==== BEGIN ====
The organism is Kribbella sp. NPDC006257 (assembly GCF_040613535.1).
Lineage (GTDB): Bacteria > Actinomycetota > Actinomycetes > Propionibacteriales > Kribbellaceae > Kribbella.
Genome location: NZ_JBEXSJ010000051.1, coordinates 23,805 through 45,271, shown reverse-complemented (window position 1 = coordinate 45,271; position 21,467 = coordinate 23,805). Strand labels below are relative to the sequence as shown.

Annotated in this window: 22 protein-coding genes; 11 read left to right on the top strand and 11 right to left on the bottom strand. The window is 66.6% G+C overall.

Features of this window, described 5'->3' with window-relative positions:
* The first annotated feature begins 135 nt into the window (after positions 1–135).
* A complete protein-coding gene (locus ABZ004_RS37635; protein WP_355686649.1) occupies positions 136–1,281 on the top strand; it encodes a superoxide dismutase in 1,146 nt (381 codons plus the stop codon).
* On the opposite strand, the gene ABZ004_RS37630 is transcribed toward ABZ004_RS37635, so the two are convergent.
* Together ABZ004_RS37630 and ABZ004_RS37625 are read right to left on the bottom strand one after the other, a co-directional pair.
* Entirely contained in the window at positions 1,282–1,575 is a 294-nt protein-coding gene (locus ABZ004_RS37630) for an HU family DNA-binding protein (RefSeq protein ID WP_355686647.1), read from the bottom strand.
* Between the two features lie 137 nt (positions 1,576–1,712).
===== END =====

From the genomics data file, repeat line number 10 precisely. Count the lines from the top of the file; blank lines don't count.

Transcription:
* Entirely contained in the window at positions 1,282–1,575 is a 294-nt protein-coding gene (locus ABZ004_RS37630) for an HU family DNA-binding protein (RefSeq protein ID WP_355686647.1), read from the bottom strand.